Bird Watching
The birding in this area is excellent: over 200 species have been recorded within 10km of camp. A number of rarities regularly seen include Pel’s fishing owl; Ayre’s hawk eagle, rock pratincole, collared palm thrush, Peter’s finfoot, narina torgans and bathawks are some of the rarer birds that can be found at Sidinda. Then there are the usuals, such as carmine bee eater colonies, masked weaver colonies, black eagles, peregrine falcons, lauries, finches and, of course, the melodic and precocious fish eagle.

Fishing

Sidinda LodgeRecommended Fishing Tackle (For the first time Sidinda tiger fisherman)

  • We do not provide fishing tackle at Sidinda, there are no tackle stores nearby, come prepared. The tigerfish you will be catching will vary from 1 – 8 kg. Large tigerfish will destroy poor
  • quality tackle. Big tigerfish have extremely hard mouths and are notoriously difficult to hook and land on ultra light tackle. It is not recommended for first timers.
  • Favoured rigs are either bait casting or spinning, medium or medium heavy 6-8 foot rods, good quality reels loaded with at least 150 meters of 12-15 lb. line.
  • The favourite lures are in-line spinners. The most popular makes are Blue Fax or Mepps Aglis / Willow / Black Fury in sizes 3-5. Treble hooks should be removed and replaced with a good quality 3/0 -–5/0 single hook. Big Tigerfish will crunch treble hooks. Bring a selection in different colours and sizes, most will work at one time or another, but silver and red in size 4 is probably the most popular producer.
  • Prepare your spinners with 20-30 lb. steel traces about 1 foot long, with good quality swivels at the opposite end. Light sinkers 1/8 – ¼ oz on the trace will help get the spinner down deep.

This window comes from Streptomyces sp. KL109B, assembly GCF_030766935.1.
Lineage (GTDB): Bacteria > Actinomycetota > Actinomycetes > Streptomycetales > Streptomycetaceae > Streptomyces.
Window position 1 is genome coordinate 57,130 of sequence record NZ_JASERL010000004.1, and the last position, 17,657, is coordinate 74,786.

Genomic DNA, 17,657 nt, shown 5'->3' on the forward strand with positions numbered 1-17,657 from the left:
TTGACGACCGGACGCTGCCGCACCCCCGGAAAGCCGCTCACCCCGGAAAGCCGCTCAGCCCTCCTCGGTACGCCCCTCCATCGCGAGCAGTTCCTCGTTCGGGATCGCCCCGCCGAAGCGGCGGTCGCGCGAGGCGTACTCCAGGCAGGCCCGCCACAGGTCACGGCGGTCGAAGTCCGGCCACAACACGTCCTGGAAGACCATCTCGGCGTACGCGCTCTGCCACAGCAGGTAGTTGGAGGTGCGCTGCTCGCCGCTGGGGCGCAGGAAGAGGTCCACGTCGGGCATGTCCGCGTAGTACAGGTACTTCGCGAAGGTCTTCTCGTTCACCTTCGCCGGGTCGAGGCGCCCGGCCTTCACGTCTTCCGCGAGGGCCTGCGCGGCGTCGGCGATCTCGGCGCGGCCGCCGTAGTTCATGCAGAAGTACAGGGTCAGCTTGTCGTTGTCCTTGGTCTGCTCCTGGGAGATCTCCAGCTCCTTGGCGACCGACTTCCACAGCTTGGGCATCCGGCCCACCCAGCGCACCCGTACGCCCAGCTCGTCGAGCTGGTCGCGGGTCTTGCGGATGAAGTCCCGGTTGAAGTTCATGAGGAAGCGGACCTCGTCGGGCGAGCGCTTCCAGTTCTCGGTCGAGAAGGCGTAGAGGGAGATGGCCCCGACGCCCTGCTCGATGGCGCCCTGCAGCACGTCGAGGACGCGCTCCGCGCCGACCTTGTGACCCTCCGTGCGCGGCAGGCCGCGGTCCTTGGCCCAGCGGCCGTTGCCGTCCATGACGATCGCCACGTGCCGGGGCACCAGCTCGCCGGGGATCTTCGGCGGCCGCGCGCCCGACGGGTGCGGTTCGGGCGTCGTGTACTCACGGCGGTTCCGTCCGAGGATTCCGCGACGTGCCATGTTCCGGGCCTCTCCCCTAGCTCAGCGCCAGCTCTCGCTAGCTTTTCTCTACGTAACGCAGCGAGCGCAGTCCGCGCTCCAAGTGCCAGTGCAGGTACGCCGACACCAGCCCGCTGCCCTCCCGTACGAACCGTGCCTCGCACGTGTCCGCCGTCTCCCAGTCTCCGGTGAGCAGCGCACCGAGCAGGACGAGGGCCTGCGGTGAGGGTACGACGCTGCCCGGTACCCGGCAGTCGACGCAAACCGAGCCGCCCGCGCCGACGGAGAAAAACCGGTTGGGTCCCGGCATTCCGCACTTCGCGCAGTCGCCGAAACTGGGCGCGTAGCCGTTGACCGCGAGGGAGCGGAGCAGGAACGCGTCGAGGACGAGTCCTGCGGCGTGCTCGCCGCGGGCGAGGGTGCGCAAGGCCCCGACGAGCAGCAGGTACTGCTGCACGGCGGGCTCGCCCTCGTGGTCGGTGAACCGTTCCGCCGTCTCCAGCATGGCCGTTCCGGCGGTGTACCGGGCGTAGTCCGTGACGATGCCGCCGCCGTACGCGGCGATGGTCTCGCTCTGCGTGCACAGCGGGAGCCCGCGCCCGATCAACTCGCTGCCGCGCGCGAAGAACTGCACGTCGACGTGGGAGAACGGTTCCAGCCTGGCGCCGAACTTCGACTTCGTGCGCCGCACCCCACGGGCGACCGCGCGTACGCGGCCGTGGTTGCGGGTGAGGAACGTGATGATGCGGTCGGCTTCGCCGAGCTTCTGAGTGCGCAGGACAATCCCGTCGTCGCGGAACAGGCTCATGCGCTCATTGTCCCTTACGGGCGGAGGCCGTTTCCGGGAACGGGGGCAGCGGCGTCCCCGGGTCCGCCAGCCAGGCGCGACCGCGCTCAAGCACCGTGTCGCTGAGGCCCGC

• Plan on bringing 3 to 4 spinners per fisherman per day, you will lose spinners. You can also bring some steel traces made up with 3/0 to 5/0 plain hooks for fishing with fillets.
  • Bring extra line, you will need it. Bring a spare rod and reel, so if one is broken or lost overboard, you are not stuck. Bring spare steel trace, sleeves, swivels and split shot.
  • Also bring a small, lighter spinning rod for catching bream and ‘hunyani salmon’ off the beach in front of the camp. A medium or medium-light rig, 6-8 foot long loaded with 8 – 10 lb. line. Bring some light sinkers and hook sizes 6 – 12. This will work also for Cornish Jack and Bottlenose.

Campfire Program

Gorges Lodge and Sidinda Island Lodge are both successful examples of Zimbabwe’s CAMPFIRE program in Hwange Communal Land. CAMPFIRE promotes sound conservation and natural resource management to benefit local communities. A large portion of the revenue earned from your safaris is accrued to the local communities through rural development, wildlife programs or cash payouts. Since we started in Hwange Communal Land in 1992, over US$ 2,5 million has been paid out to the local communities and government through permanent development, bed-night levies, lease fees, employment and village visits. The people love the tourism, are very friendly and happy to have you and the communities benefit significantly from the lodge and your patronage. The natural resources are also benefiting in these CAMPFIRE areas. There has been game re-introduction into Hwange, raptor protection programs, educational centers constructed and game protection teams established, all funded with money generated through Gorges and Sidinda.